• Wu CY, Bird AJ, Chung LM, Newton MA, Winge DR and Eide DJ (2008) Differential control of Zap1-regulated genes in response to zinc deficiency in Saccharomyces cerevisiae.  BMC Genomics 9:370-387

  • Khalimonchuk O, Bird AJ and Winge DR (2007) Evidence for a pro-oxidant intermediate in the assembly of cytochrome oxidase.  J Biol Chem 282:17442-9

  • Bird AJ (2007) Metallosensors, the ups and downs of gene regulation.  Adv Microb Physiol 53:232-57

  • Bird AJ, Gordon M, Eide DJ and Winge DR (2006) Repression of ADH1 and ADH3 gene expression during zinc deficiency by Zap1-induced intergenic RNA transcripts. EMBO J 25:5726-34.

  • Chang-Yi W, Bird AJ, Winge DR and Eide DJ (2006) Regulation of the yeast Tsa1 peroxiredoxin by Zap1 is an adaptive response to the oxidative stress of zinc deficiency. J Biol Chem 282:2184-95.

  • Bird AJ, Swierczek S, Qiao W, Eide DJ and Winge DR (2006) Zinc metalloregulation of the zinc finger pair domain. J Biol Chem 281:25326-35.

  • Qiao W, Mooney M, Bird AJ, Winge DR and Eide DJ (2006) Zinc binding to a regulatory zinc-sensing domain monitored in vivo by using FRET. Proc Natl Acad Sci USA 103:8674-79.

  • Keller G, Bird AJ and Winge DR (2005) Independent Metalloregulation of Ace1 and Mac1 in Saccharomyces cerevisiae.  Eukaryot Cell 4:1863-71.

  • Herbig A, Bird AJ, McCall K, Mooney M, Chang-Yi W, Eide DJ and Winge DR (2005) Zap1 activation domain I and its role in controlling gene expression in response to cellular zinc status.  Mol Microbiology 57:834-46.

  • Bird AJ, Blankman E, Stillman DJ, Eide DJ and Winge DR (2004) The Zap1 transcriptional activator also acts as a repressor by binding downstream of the TATA box in ZRT2.  EMBO J 23:1123-1132.

  • Rutherford JC and AJ Bird (2004) Metal-responsive transcription factors that regulate iron, zinc and copper homeostasis in eukaryotic cells.  Eukaryot Cell B:1-13.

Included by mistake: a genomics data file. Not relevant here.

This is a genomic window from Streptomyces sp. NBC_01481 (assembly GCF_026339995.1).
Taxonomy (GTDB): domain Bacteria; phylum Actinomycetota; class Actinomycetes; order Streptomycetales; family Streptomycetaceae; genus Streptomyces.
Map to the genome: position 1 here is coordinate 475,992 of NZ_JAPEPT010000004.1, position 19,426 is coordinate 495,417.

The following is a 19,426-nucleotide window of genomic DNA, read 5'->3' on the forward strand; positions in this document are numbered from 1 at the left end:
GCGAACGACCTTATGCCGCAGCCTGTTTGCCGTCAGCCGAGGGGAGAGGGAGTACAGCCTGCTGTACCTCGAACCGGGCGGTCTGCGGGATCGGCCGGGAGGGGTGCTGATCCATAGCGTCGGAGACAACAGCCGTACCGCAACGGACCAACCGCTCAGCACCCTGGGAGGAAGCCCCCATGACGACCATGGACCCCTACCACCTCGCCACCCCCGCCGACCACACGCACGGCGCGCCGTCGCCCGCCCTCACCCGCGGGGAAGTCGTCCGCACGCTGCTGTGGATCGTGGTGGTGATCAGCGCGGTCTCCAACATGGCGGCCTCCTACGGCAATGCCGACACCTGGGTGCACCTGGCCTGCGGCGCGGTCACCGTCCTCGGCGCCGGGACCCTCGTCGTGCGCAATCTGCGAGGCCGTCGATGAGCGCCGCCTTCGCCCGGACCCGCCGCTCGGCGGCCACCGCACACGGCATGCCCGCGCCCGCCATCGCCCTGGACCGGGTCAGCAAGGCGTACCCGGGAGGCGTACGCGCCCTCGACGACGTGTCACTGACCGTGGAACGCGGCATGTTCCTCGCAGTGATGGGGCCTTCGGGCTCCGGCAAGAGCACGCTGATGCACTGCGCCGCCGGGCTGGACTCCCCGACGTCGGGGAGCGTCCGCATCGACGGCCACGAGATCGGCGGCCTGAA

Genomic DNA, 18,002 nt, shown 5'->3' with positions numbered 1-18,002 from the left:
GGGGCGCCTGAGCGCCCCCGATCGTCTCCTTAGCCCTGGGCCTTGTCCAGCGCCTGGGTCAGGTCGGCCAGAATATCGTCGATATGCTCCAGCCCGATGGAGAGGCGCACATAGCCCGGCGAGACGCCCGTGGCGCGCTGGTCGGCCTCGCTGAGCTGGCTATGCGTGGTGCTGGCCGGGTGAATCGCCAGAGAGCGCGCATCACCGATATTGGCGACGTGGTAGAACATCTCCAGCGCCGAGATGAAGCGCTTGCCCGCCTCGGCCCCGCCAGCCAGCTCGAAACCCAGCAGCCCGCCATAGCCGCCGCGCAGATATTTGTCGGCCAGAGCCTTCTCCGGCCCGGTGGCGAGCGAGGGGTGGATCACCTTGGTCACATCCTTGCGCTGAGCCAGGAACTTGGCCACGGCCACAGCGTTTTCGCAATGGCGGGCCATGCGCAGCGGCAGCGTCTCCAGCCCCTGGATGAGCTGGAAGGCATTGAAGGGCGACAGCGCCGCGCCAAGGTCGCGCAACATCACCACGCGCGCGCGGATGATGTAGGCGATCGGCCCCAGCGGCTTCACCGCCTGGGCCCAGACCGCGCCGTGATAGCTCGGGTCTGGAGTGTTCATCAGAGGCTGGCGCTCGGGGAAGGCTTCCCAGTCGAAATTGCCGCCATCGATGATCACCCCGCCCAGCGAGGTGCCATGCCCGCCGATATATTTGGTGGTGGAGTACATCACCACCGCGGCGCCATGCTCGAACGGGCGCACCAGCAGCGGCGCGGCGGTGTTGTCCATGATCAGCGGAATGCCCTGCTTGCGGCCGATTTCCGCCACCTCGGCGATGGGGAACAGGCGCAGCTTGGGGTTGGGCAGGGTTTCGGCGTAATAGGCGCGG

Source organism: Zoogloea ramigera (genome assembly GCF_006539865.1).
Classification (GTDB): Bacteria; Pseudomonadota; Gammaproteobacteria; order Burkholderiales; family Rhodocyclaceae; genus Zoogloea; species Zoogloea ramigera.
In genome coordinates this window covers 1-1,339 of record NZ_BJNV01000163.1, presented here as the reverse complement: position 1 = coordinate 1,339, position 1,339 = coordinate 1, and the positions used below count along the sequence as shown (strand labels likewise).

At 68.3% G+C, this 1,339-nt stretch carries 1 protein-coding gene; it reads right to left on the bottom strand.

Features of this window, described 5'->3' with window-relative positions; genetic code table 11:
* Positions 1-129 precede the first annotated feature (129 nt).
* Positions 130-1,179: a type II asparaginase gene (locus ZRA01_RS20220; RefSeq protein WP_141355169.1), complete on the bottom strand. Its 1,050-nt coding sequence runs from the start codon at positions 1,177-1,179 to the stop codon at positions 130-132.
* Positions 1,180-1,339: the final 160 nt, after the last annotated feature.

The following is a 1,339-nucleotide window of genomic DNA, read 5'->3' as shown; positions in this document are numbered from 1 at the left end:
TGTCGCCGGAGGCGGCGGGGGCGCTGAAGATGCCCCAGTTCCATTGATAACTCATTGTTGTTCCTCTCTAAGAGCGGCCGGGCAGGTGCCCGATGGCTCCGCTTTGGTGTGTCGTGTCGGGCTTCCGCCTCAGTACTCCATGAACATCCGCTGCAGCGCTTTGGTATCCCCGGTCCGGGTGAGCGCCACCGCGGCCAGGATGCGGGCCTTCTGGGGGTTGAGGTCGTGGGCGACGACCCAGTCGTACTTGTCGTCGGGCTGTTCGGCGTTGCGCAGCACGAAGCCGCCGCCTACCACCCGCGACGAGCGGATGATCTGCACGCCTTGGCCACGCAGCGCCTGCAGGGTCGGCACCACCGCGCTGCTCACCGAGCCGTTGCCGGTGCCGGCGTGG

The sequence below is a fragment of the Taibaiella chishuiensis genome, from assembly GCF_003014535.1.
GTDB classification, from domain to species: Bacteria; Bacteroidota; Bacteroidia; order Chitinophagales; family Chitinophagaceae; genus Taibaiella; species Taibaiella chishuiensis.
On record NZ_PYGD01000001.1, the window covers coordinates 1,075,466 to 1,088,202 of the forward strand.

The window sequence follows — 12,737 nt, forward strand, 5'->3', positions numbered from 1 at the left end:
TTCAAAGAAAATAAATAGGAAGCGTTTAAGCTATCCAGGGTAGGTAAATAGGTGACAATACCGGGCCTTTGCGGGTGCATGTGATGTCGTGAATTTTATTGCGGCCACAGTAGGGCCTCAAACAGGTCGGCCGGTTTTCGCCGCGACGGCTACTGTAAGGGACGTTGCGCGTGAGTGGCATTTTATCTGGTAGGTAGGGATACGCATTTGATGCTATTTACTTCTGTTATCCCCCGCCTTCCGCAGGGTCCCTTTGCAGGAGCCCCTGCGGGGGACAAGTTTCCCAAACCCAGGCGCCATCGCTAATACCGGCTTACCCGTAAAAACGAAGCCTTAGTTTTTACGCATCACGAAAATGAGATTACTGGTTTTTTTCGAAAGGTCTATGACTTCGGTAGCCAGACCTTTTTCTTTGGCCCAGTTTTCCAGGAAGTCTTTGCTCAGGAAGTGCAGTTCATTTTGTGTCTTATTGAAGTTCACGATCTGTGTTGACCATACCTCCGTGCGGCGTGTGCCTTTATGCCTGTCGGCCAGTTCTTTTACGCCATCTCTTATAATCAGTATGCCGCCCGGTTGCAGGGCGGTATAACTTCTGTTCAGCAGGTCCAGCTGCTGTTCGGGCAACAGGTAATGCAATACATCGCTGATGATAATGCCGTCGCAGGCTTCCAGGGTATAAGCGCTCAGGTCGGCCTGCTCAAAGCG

• Bird AJ, McCall K, Kramer M, Blankman E, Winge DR and Eide DJ (2003) Zinc fingers act as Zn2+ sensors for regulation of activation domain function in the yeast Zap1 transcriptional activator.  EMBO J 22:1-10.

  • Evans-Galea M, Blankman E, Myszka D, Bird AJ, Eide DJ and Winge DR (2002) Two of the five zinc fingers in the Zn-regulated Zap1 transcription factor dominate site-specific DNA binding.  Biochemistry 42:1053-1061.

  • Bird AJ, Zhao H, Luo H, Jenson LT, Srinivasan C, Evans-Galea M, Winge DR and Eide DJ (2000) A dual role for zinc fingers in both DNA binding and zinc sensing by the Zap1 transcriptional activator.  EMBO J 19:1-10.

  • Bird AJ, Evans-Galea M, Blankman E, Zhao H, Luo H, Winge DR and Eide DJ (2000) Mapping the DNA binding domain of the Zap1 zinc-responsive transcriptional activator.  J Biol Chem 275:16160-16166.

  • Bird AJ, Turner-Cavet JS, Lakey JH and Robinson NJ (1997) A carboxyl-terminal Cys2/His2-type zinc finger motif in DNA primase influences DNA content in Synechococcus PCC 7942.  J Biol Chem 273:21246-21252.

Areas of Expertise
  • Sensing of metal elements by eukaryotes; regulatory roles of

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Phone:
614 619 6247
347 C Campbell Hall
1787 Neil Avenue
Columbus, OH, 43210